OpenAI, Google, And Anthropic Won’t Let Their Data Be Used To Train AI Models – But They Use Everyone Else’s Content

In the realm of generative AI, prominent tech companies are adopting a somewhat contradictory approach when it comes to utilizing online content. Microsoft-backed OpenAI, along with Google and Google-backed Anthropic, have been incorporating content from various companies to train their generative AI models without explicit permission.

While the tech industry may argue that their actions align with fair use, they refuse to allow their own content to be utilized for training other AI models. This raises the question of why they should be permitted to freely use everyone else’s content. For example, Anthropic’s AI assistant, Claude, explicitly states that users cannot develop competing products or services, including artificial intelligence or machine learning algorithms.

Similarly, Google’s terms of use for their generative AI emphasize that their services cannot be used for the development of machine learning models or related technology. OpenAI, the company behind ChatGPT, also prohibits users from utilizing their services to create models that compete with their own.

These tech companies are well aware that high-quality content is crucial for training new AI models, which is why they protect their own output. However, it raises concerns as to why other websites and companies allow these tech giants to freely use their content for training purposes. Some companies are beginning to realize the situation and are unhappy about it. Reddit, for instance, which has been extensively employed in AI model training, plans to start charging for access to its data, asserting that such valuable content should not be provided to the largest companies in the world for free.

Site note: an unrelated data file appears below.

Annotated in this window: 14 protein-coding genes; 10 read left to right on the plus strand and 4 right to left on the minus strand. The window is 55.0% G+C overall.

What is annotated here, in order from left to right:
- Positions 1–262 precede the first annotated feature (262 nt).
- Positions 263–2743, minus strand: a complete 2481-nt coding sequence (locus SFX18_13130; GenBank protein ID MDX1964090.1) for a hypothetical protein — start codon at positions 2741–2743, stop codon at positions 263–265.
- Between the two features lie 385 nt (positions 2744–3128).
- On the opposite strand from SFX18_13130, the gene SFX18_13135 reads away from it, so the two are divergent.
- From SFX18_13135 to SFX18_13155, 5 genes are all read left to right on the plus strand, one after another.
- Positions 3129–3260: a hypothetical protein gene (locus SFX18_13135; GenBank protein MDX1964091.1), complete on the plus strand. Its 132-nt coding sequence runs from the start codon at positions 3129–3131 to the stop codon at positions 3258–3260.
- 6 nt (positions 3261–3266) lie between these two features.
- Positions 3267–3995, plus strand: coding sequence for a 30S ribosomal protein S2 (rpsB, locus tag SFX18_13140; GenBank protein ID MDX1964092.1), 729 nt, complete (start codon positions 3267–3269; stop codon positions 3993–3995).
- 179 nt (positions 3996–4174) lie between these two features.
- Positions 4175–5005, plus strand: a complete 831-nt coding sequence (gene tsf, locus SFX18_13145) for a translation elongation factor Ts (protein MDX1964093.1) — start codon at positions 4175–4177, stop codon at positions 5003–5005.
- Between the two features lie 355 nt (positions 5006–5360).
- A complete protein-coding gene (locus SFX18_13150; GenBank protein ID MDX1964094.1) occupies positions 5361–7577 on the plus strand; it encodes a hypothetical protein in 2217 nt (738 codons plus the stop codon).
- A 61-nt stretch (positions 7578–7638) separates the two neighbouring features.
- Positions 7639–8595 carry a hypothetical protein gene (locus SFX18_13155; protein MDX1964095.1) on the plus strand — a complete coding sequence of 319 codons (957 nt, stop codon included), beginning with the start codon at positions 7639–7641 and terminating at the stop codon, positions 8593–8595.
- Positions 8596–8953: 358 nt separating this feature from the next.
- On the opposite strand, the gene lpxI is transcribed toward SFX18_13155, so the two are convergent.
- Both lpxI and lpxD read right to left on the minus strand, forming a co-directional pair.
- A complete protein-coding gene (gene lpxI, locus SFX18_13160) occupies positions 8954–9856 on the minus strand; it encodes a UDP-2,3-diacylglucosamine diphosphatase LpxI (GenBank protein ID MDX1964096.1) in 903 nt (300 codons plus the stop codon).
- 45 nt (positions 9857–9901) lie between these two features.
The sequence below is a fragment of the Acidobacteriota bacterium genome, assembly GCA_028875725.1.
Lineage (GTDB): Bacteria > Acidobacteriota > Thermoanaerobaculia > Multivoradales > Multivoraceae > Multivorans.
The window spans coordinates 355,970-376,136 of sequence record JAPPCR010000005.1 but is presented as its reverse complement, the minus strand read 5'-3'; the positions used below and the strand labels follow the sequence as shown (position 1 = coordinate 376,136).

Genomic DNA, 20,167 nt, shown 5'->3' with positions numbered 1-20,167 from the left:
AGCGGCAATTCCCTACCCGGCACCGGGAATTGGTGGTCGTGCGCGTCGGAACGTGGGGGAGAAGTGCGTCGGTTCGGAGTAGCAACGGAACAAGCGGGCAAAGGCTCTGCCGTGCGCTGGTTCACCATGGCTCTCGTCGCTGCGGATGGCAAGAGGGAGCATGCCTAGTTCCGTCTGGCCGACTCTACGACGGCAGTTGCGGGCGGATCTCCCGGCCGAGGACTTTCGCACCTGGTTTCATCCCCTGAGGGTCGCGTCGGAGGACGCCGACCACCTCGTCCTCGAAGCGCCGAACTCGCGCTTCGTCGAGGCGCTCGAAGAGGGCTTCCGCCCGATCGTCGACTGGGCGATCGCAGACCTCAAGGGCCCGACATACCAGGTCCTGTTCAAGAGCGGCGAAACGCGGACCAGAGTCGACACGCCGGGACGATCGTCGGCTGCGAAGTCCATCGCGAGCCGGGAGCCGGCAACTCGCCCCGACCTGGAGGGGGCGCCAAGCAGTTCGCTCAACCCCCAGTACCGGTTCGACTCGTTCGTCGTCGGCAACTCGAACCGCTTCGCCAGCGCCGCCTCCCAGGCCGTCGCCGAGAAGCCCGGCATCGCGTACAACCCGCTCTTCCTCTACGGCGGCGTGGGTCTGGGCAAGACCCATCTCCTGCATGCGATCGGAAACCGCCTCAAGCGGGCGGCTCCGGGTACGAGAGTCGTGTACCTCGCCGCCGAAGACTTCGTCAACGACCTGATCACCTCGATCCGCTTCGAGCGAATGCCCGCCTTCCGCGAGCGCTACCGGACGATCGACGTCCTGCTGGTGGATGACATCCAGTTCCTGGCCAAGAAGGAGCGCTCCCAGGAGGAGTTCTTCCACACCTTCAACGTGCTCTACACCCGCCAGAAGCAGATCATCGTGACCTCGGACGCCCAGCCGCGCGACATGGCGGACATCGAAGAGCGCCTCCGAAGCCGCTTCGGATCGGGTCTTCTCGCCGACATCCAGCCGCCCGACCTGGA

Elon Musk previously accused Microsoft, the primary supporter of OpenAI, of unlawfully using Twitter’s data to train AI models, hinting at potential legal action. In response, a Microsoft spokesperson disputed the accusation. OpenAI’s CEO, Sam Altman, acknowledges the need for change and is working on developing new AI models that respect copyright, aiming to compensate content creators when their content or style is used by AI systems.

Publishers, including Insider, have a vested interest in this matter and are advocating for tech companies to pay for the use of their content in training AI models.

The current approach to training AI models has drawn criticism from former Microsoft executive Steven Sinofsky, who argues that it undermines the web, as it fails to deliver value to creators and copyright holders.

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